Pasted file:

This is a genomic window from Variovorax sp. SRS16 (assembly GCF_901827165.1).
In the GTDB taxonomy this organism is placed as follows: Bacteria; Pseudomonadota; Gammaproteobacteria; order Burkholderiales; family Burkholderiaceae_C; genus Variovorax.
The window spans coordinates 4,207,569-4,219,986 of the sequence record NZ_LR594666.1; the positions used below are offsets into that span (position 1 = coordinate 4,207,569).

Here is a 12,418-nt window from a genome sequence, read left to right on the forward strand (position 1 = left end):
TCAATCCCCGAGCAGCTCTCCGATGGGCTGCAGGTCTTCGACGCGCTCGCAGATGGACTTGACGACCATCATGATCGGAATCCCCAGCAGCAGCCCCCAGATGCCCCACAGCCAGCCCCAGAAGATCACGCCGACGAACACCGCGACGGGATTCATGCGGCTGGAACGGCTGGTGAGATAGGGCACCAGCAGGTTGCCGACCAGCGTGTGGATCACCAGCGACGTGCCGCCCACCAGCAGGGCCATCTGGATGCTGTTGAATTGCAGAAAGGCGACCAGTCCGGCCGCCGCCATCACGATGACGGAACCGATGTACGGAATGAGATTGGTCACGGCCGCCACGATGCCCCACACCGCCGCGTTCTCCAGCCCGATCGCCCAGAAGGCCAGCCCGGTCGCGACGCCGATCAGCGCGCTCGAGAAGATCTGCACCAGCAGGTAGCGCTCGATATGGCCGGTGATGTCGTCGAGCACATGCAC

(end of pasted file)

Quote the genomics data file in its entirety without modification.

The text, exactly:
This is a genomic window from Variovorax sp. SRS16 (assembly GCF_901827165.1).
In the GTDB taxonomy this organism is placed as follows: Bacteria; Pseudomonadota; Gammaproteobacteria; order Burkholderiales; family Burkholderiaceae_C; genus Variovorax.
The window spans coordinates 4,207,569-4,219,986 of the sequence record NZ_LR594666.1; the positions used below are offsets into that span (position 1 = coordinate 4,207,569).

Here is a 12,418-nt window from a genome sequence, read left to right on the forward strand (position 1 = left end):
TCAATCCCCGAGCAGCTCTCCGATGGGCTGCAGGTCTTCGACGCGCTCGCAGATGGACTTGACGACCATCATGATCGGAATCCCCAGCAGCAGCCCCCAGATGCCCCACAGCCAGCCCCAGAAGATCACGCCGACGAACACCGCGACGGGATTCATGCGGCTGGAACGGCTGGTGAGATAGGGCACCAGCAGGTTGCCGACCAGCGTGTGGATCACCAGCGACGTGCCGCCCACCAGCAGGGCCATCTGGATGCTGTTGAATTGCAGAAAGGCGACCAGTCCGGCCGCCGCCATCACGATGACGGAACCGATGTACGGAATGAGATTGGTCACGGCCGCCACGATGCCCCACACCGCCGCGTTCTCCAGCCCGATCGCCCAGAAGGCCAGCCCGGTCGCGACGCCGATCAGCGCGCTCGAGAAGATCTGCACCAGCAGGTAGCGCTCGATATGGCCGGTGATGTCGTCGAGCACATGCAC